“I was possessed!” It’s a remarkable idea and one which sees Ringo perhaps at his peak, delivering a drum pattern and style that is utterly unique and totally Ringo.
He then went on to detail what exactly he loved about it: “I was into the snare and hi-hat. I think it was the first time I used this trick of starting a break by hitting the hi-hat first instead of going directly to a drum off the hi-hat,” Ringo said. “I think it’s the best out of all the records I’ve ever made.” Again completed by the bassline, we can listen to Ringo’s playing below and marvel at the shoulder-slinging skill he possesses.
Ringo’s unorthodox drumming style has given the band some of the most memorable moments in their songs. Take, for instance, the John Lennon-written bluesy classic ‘Come Together’. Starr’s drums on this single are a testament to his laconic style. His style is swinging and cultured, as he “plays with his shoulder”—which leads to some off-beat and unique fills. It’s a style that is almost impossible to replicate.
It remains one of the Beatles’ ultimate fan favourite songs and we’re given even more room to appreciate the track through Ringo’s unique playing style. Seemingly casual and yet always in control, Starr’s style has always offered the band a swing that other pop acts of the time could match.
Even on ‘Come Together’ Starr shows off a degree of lefty style, descending through his toms and even producing some muted notes that computers would be happy if they created.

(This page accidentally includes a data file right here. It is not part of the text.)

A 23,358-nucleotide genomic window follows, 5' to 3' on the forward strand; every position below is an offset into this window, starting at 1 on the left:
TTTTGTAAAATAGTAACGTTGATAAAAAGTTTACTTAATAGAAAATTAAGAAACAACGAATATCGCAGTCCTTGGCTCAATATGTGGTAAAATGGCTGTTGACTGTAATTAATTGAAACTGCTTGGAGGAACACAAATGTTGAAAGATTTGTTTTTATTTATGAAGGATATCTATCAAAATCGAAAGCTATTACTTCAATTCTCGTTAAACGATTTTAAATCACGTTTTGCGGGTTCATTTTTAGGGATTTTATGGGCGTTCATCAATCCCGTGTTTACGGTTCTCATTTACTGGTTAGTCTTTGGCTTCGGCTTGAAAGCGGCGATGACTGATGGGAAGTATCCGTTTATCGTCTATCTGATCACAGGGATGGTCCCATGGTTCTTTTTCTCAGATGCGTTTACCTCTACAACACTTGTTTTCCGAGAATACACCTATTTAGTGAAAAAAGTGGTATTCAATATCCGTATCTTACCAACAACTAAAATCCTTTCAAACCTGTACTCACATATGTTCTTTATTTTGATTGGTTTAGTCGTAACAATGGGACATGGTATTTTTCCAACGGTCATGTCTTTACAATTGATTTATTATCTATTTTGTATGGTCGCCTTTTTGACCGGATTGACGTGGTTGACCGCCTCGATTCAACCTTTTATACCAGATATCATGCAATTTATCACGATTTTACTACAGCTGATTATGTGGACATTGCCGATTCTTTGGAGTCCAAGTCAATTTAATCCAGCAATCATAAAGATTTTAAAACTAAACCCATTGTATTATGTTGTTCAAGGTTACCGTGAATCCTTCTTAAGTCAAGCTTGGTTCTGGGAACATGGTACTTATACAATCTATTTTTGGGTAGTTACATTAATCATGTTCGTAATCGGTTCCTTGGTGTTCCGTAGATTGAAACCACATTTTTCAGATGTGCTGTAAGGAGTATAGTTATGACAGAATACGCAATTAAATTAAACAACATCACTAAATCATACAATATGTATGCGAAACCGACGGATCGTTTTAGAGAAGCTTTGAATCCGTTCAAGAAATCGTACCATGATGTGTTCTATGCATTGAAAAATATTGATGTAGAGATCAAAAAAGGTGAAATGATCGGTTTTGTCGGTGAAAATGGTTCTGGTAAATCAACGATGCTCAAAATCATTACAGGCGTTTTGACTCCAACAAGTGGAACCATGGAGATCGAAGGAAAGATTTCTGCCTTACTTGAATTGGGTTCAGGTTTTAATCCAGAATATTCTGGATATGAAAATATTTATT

Always remembered by Frank Sinatra’s comments of being “the greatest love song written in the last 50 years,” the George Harrison-penned track ‘Something’ is rightly regarded as one of the best The Beatles ever produced. It also included one of the simplest but most prominent drum fills the group had ever recorded.
In the isolated drum track for The Beatles Abbey Road classic, it is easy to see Starr’s unique styler and how his slinging shoulder led to a whole new approach for rock ‘n’ roll drummers and set the standard for percussionists for decades to come. From the change of stick position (moving most modern drummers from orthodox grip to matched grip—no small feat) to his always powerful percussion, Starr changed a lot of minds along the way.
That’s perhaps Ringo’s crowning achievement in life: he inspired literally millions of people to pick up the sticks and have a go themselves. Though, when they eventually did grab some sticks and have a go at the ‘easy’ Beatles songs, they soon found that Ringo Starr just had a habit of making them sound easy.